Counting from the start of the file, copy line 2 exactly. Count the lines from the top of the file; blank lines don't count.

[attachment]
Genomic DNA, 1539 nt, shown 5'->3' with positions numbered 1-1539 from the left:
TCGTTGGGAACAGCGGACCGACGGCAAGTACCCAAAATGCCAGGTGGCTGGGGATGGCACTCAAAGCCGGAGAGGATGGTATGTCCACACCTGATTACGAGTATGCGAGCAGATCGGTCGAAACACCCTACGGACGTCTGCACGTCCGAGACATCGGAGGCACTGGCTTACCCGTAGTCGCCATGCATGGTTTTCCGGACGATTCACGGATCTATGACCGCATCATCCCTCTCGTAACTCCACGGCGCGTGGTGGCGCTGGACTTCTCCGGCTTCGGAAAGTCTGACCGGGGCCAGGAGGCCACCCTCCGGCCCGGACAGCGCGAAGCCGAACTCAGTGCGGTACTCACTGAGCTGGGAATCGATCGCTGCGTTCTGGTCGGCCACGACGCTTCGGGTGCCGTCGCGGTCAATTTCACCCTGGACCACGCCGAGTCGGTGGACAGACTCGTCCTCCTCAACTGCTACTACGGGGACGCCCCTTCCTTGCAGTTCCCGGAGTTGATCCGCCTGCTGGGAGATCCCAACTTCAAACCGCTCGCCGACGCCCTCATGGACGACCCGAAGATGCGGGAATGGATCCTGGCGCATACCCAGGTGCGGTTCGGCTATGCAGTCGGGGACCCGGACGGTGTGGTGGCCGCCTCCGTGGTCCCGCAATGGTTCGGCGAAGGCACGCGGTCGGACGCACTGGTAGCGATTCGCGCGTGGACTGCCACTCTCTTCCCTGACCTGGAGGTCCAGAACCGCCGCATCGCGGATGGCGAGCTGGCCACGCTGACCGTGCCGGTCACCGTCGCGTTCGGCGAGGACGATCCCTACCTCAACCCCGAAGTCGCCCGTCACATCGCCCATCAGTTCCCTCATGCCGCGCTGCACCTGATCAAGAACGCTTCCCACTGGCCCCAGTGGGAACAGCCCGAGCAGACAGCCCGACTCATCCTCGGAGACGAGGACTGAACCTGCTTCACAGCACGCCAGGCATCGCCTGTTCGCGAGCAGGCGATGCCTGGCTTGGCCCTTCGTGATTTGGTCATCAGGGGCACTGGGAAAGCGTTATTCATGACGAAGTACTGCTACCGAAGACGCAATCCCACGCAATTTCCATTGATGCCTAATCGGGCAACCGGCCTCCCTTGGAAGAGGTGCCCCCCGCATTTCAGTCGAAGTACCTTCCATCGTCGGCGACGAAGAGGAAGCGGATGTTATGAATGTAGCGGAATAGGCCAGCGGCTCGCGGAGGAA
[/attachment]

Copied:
TCGTTGGGAACAGCGGACCGACGGCAAGTACCCAAAATGCCAGGTGGCTGGGGATGGCACTCAAAGCCGGAGAGGATGGTATGTCCACACCTGATTACGAGTATGCGAGCAGATCGGTCGAAACACCCTACGGACGTCTGCACGTCCGAGACATCGGAGGCACTGGCTTACCCGTAGTCGCCATGCATGGTTTTCCGGACGATTCACGGATCTATGACCGCATCATCCCTCTCGTAACTCCACGGCGCGTGGTGGCGCTGGACTTCTCCGGCTTCGGAAAGTCTGACCGGGGCCAGGAGGCCACCCTCCGGCCCGGACAGCGCGAAGCCGAACTCAGTGCGGTACTCACTGAGCTGGGAATCGATCGCTGCGTTCTGGTCGGCCACGACGCTTCGGGTGCCGTCGCGGTCAATTTCACCCTGGACCACGCCGAGTCGGTGGACAGACTCGTCCTCCTCAACTGCTACTACGGGGACGCCCCTTCCTTGCAGTTCCCGGAGTTGATCCGCCTGCTGGGAGATCCCAACTTCAAACCGCTCGCCGACGCCCTCATGGACGACCCGAAGATGCGGGAATGGATCCTGGCGCATACCCAGGTGCGGTTCGGCTATGCAGTCGGGGACCCGGACGGTGTGGTGGCCGCCTCCGTGGTCCCGCAATGGTTCGGCGAAGGCACGCGGTCGGACGCACTGGTAGCGATTCGCGCGTGGACTGCCACTCTCTTCCCTGACCTGGAGGTCCAGAACCGCCGCATCGCGGATGGCGAGCTGGCCACGCTGACCGTGCCGGTCACCGTCGCGTTCGGCGAGGACGATCCCTACCTCAACCCCGAAGTCGCCCGTCACATCGCCCATCAGTTCCCTCATGCCGCGCTGCACCTGATCAAGAACGCTTCCCACTGGCCCCAGTGGGAACAGCCCGAGCAGACAGCCCGACTCATCCTCGGAGACGAGGACTGAACCTGCTTCACAGCACGCCAGGCATCGCCTGTTCGCGAGCAGGCGATGCCTGGCTTGGCCCTTCGTGATTTGGTCATCAGGGGCACTGGGAAAGCGTTATTCATGACGAAGTACTGCTACCGAAGACGCAATCCCACGCAATTTCCATTGATGCCTAATCGGGCAACCGGCCTCCCTTGGAAGAGGTGCCCCCCGCATTTCAGTCGAAGTACCTTCCATCGTCGGCGACGAAGAGGAAGCGGATGTTATGAATGTAGCGGAATAGGCCAGCGGCTCGCGGAGGAA